This week’s memories are provided by Keith Rowe who attended Daniel Stewart’s College and left in 1956. Keith says:

“The second world war was over by the time I entered the Senior School. Education in Scotland was still considered to be the finest in the UK. The teachers were very experienced and mostly of the “old school”. We certainly studied a wide range of subjects until the Fourth Form when we started the subjects we were to take in the School Leaving Certificates in the fifth form, where we took a Higher or Lower according to ability both at the same time. We were interviewed by Dr Robbie, the Headmaster. He told me he had put me in for 5 Highers and 2 Lowers but he thought I would not get them all. ‘Right’. I thought, ‘I’ll show you’ and began to swot. Looking back I am sure that was his intention – it certainly worked. Later on in life, I have been grateful for the breadth of my school education. I obtained a University entrance, studied Chemistry at Edinburgh and then moved down to Birmingham, where my parents now lived and there I got a job in the paint industry. I had a happy life working for Postans Paints, Docker Brothers, Courtaulds and eventually PPG Industries as an analytical chemist. The last ten years of my working life I spent travelling round the world as a trouble shooter. I got this job on the grounds of  knowing what the paints contained so that I was in a position to analyse technical problems.  At the age of 62, just as my working life began to be a bit much for me  (I was on an aircraft several times a week) I was offered a package for early retirement and ran to the bank and put the money in before anyone changed their mind!  My wife Vera had become ill with malignant melanoma so I was fortunate to have several years with her before she died.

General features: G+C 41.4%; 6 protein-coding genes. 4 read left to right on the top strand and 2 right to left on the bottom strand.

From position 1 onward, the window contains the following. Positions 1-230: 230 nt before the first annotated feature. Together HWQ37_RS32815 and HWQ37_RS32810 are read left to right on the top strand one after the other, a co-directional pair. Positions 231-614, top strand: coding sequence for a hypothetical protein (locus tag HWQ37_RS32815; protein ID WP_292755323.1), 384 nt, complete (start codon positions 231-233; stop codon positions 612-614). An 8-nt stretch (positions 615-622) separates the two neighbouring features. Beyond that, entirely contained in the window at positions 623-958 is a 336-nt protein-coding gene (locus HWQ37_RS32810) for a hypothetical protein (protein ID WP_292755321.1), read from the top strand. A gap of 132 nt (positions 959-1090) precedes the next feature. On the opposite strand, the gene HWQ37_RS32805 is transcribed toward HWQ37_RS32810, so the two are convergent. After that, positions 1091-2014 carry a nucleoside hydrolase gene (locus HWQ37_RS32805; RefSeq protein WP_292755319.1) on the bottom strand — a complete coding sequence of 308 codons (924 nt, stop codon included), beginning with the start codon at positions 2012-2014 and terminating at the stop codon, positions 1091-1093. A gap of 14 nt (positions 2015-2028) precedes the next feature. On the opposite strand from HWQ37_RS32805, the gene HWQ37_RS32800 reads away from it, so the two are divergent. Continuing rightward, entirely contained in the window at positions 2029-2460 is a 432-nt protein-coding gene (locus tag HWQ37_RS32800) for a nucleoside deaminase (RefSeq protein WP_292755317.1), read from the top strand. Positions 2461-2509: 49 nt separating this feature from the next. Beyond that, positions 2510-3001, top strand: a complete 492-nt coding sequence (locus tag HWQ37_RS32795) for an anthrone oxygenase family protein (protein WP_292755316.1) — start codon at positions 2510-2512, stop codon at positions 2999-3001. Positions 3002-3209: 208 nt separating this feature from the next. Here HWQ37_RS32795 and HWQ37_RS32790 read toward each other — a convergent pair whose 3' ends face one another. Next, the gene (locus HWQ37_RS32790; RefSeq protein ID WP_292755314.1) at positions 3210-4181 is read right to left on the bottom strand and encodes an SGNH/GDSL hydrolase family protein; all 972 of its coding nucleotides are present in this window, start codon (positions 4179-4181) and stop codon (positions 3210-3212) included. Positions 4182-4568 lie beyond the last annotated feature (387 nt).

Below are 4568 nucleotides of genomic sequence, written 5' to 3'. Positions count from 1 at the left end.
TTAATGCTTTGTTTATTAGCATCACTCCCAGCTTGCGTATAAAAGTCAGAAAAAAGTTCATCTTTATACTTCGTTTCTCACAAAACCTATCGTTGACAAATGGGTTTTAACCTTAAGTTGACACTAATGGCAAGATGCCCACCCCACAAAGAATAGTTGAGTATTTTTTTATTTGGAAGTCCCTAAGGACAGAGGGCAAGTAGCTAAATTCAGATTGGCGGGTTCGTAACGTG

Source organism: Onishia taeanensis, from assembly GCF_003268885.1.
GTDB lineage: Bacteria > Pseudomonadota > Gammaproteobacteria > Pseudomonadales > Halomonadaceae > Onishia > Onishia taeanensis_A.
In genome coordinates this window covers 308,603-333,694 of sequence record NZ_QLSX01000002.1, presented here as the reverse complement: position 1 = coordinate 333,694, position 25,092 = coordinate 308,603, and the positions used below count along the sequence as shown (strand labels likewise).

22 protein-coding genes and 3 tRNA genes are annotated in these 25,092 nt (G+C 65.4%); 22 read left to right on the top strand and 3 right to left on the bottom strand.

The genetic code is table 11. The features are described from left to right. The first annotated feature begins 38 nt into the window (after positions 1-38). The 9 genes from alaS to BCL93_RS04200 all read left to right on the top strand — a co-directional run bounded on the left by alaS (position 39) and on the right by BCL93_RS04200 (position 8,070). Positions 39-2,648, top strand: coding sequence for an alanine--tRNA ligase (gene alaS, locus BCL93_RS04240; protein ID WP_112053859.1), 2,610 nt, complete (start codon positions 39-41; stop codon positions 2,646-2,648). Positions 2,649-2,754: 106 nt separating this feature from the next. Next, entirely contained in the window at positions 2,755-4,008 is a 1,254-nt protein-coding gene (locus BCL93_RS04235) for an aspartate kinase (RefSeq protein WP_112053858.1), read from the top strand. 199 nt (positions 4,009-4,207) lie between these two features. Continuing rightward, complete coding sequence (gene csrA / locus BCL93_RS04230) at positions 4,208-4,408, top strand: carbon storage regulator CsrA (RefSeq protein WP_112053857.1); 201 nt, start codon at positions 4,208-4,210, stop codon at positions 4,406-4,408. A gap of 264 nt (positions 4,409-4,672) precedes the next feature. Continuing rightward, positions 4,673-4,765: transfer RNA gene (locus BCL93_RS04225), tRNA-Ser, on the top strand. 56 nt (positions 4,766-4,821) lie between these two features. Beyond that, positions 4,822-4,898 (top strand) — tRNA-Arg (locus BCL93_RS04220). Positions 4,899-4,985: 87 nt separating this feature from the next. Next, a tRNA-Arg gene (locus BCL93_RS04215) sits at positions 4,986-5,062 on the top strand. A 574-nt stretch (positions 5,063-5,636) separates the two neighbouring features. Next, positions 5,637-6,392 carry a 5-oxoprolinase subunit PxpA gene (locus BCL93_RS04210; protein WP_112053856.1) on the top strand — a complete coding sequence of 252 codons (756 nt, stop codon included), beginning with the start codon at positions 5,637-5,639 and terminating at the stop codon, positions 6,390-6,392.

I had an interesting and enjoyable career. In retirement after I lost my wife I had many holidays travelling the world and on one cruise I met Patrick Tobin, former Principal of Stewart’s Melville and Mary Erskine, who enabled me to remake contact with the school. Recently, like old men do, I began to  write my memories down and  produced the present script, which I hope will be of interest to present students and perhaps stimulate other older alumni to write some memories of their schooldays. 

The request for some reflections during the current crisis in the world stimulated me to finish it.  I can’t help feeling that if any more of my contemporaries write about their lives some interesting details of the school’s history might emerge.”

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